One of the many advantages of visiting the Shrine of Saint Jude in Faversham is that pilgrims have additional opportunities to add to their Christian experience after a visit to us. This article is going to include a semi-regular look at some of the pilgrimage sites you can visit whilst down here – the Shrine of Saint Jude can then simply be the start; middle or end of your pilgrimage.
Before, I carry on, I must not forget to mention, our very own peaceful and beautiful sister-shrine at Aylesford. We will be returning to Aylesford at some point, but I suspect that most of our blog readers are already very well aware of our sister-shrine, so I wanted to discuss some other places of pilgrimage first.
First up: Canterbury Cathedral in Canterbury. The city is easily reached from Faversham – either by train, bus or car – or like I did once upon a time – you can walk. It is the closest city to Faversham and the grandest. For many centuries, Faversham was part of a pilgrimage route to Canterbury – and many a king passed through our special town on their way to Canterbury.
The city is a popular tourist destination: consistently one of the most-visited cities in the United Kingdom.
Canterbury has been occupied since Paleolithic times and served as the capital of the Celtic Cantiaci and Jute Kingdom of Kent. Many historical structures fill the area, including a city wall founded in Roman times and rebuilt in the 14th century, the ruins of St Augustine's Abbey and a Norman castle, and the oldest extant school in the world, the King's School. Modern additions include the Marlowe Theatre and the St Lawrence Ground, home of the Kent County Cricket Club. There is also a substantial student population (Fr. Wilfrid McGreal, O.Carm - Prior at Faversham was a student at the University of Kent, Canterbury, as was I!).
Founded in 597, Canterbury Cathedral was completely rebuilt from 1070 to 1077. The east end was greatly enlarged at the beginning of the twelfth century, and largely rebuilt in the Gothic style following a fire in 1174, with significant eastward extensions to accommodate the flow of pilgrims visiting the shrine of Saint Thomas Becket, the archbishop who was murdered in the cathedral in 1170.
This was a pivotal moment in the history of the cathedral, when the archbishop, St Thomas Becket, was murdered in the north-west transept (also known as the Martyrdom) on Tuesday, 29 December 1170, by knights of King Henry II. After his martyrdom, pilgrims flocked from miles around to visit the Shrine of St Thomas Becket – including King Henry II. Fictional pilgrims are portrayed in Geoffrey Chaucer's Canterbury Tales.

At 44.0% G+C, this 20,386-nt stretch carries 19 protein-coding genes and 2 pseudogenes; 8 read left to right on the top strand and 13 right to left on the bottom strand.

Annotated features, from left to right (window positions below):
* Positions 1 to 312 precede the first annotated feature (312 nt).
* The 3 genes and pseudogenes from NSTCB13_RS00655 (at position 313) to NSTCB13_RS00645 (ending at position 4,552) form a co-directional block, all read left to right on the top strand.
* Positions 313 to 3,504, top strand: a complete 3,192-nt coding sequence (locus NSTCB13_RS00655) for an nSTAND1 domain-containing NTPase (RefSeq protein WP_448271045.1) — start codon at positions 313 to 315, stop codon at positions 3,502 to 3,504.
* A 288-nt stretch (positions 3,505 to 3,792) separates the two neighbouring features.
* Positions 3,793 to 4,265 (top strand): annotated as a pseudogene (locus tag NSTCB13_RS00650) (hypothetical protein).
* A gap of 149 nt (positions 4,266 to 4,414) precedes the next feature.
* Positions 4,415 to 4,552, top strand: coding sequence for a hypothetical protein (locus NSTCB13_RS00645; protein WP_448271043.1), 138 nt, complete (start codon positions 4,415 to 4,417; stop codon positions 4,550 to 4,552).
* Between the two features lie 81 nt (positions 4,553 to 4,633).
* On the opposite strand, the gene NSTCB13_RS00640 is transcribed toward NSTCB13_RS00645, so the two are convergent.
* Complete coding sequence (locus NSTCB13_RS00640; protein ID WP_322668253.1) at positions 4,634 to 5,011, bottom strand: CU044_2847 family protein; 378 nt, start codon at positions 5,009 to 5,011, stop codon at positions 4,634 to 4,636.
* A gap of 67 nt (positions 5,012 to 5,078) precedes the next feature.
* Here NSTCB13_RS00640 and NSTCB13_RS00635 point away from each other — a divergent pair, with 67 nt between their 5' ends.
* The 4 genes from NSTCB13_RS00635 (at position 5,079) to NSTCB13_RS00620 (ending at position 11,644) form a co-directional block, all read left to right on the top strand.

Unfortunately, the shrine was destroyed in 1538, during the Dissolution of the Monasteries, on orders from King Henry VIII. The king also ordered that Becket's bones were to be destroyed, and ordered that all mention of Becket’s name be obliterated.
Nevertheless, and fortunately, King Henry VIII failed to obliterate his name or interest in St Thomas Becket. As such, for the modern day visitor, it is possible to visit a candle which marks the place St Thomas Becket’s shrine was situated (with some stunning windows behind). Surrounding the Shrine is the tomb of King Henry IV and his wife; and the Black Prince.
It is also possible to visit a modern sculpture marking the spot of St Thomas Becket's martyrdom. It was installed in 1986, and the dramatic sculpture represents four swords for the four knights (two metal swords with reddened tips and their two shadows). The design is the work of Giles Blomfield of Truro.
Before the sculpture was installed, Saint Pope John Paul II knelt and prayed with the Archbishop of Canterbury in 1982 and a plaque (see above) can be seen here.
In addition to places associated with Saint Thomas Beckett, the visitor can see the tombs of King Henry IV of England; the great medieval hero, the Black Prince; and various tombs of some Archbishop’s of Canterbury - plus much more. As a small aside: King Henry IV's son, King Henry V had two Carmelite friars as confessors during his reign: Stephen Patrington and Thomas Netter.
|King Henry IV and Queen Joan of Navarre (through the bars, you can see the candle for St Thomas Becket)
Canterbury Cathedral is one of the most beautiful places to visit for prayer and peace – we highly recommend a visit if you are in Faversham. Please do let the Cathedral know that you were at the Shrine of Saint Jude - and they will let you in as pilgrims. I always think it very surprising (but often very true), how peaceful cathedrals are - and they serve as a great opportunity to be proud of our Christian heritage.
Next time on this blog, I will be writing about Saint Augustine’s Abbey, once again in this great city and another important pilgrimage site.
Let us pray (taken from the Roman Missal):
O God, for the sake of whose Church the glorious Bishop Thomas fell by the sword of ungodly men: grant, we beseech Thee, that all who implore his aid, may obtain the good fruit of his petition. Through our Lord Jesus Christ, Who livest and reignest with Thee in the unity of the Holy Spirit, forever and ever. Amen.
Matt Betts, Shrine of Saint Jude
Photo of Canterbury Cathedral is from Wikipedia; all other photos taken by Matt Betts.